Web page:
Entity Code Year Oil Natural Gas Coal Nuclear Hydropower Solar Wind Other Renewables Africa NA 2018 2225.136 1499.912 1179.69841 11.090427 132.8408 9.0290890 14.685940 8.1610229 Asia Pacific NA 2018 19717.043 8253.226 33044.86437 553.584622 1718.5083 314.2085529 460.469456 221.3015173 Common wealth of Independent states NA 2018 2250.969 5807.758 1568.74569 206.577070 244.8391 0.8813001 0.977083 0.6791778 Europe NA 2018 8629.147 5489.557 3571.61300 937.491630 642.0666 139.0520627 404.369480 217.6324969 Middle East Na 2018 4792.163 5531.019 92.445519 7.000133 15.1905 6.1211536 1.060386 0.2613104 North America NA 2018 12938.699 10223.409 3992.96555 963.183321 708.3523 102.9072327 322.528364 99.7459563 South and Central America NA 2018 3666.525 1683.690 419.13443 22.504796 731.3065 12.4315268 65.862666 78.0238802
Figure 3. The Formatted Dataset
2.1.2 Plotting the Data

We will begin with a very simple vertical bar chart of our subset data, choosing continents for the x-axis and oil consumption values for the y-axis. The simplest version of the bar chart is accomplished simply by passing our data subset to ggplot(DATATABLE, aes(x=COLUMN, y=COLUMN)) + geom_col() with the desired columns filled in for the x- and y-axes.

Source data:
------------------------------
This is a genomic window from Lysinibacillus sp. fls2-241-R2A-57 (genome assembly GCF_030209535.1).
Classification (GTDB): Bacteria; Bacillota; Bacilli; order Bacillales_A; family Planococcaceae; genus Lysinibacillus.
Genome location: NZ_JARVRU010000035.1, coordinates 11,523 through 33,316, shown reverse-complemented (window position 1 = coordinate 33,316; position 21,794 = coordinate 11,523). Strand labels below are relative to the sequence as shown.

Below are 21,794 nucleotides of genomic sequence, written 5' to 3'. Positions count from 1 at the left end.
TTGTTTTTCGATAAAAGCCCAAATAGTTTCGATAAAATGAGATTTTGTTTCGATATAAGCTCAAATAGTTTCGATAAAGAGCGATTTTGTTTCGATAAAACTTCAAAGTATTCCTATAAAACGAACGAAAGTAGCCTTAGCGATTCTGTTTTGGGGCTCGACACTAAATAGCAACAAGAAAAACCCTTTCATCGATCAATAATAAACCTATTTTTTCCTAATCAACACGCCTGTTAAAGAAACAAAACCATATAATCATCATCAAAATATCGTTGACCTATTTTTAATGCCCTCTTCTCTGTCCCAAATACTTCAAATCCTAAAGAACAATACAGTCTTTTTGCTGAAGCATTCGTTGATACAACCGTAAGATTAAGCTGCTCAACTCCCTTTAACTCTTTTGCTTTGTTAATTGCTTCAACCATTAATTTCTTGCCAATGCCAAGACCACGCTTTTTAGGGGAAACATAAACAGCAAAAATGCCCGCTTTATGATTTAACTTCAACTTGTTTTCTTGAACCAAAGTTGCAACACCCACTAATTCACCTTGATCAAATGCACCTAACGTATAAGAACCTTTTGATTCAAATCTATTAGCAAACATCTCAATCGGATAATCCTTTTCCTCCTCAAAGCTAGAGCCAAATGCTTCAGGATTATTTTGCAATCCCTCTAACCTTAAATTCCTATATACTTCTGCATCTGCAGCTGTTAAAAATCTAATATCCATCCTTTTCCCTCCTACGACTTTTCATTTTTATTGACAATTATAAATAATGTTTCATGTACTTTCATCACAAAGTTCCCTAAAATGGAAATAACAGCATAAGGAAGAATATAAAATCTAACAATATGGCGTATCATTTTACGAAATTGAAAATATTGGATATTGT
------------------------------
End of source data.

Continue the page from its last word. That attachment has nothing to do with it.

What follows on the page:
ggplot(data=subset, aes(x=Entity, y=Oil)) + geom_col()

NB! There is also an alternate geom_bar function, which by default creates bars from data counts instead of data values. geom_bar can generally be used to perform statistical transformations to data before plotting, and the addition of a stat = "identity" parameter also allows for overriding the default case counting method to create the same output as geom_col. You may see both methods used for plotting bar charts, though, for our purposes, geom_col() is more direct and simple.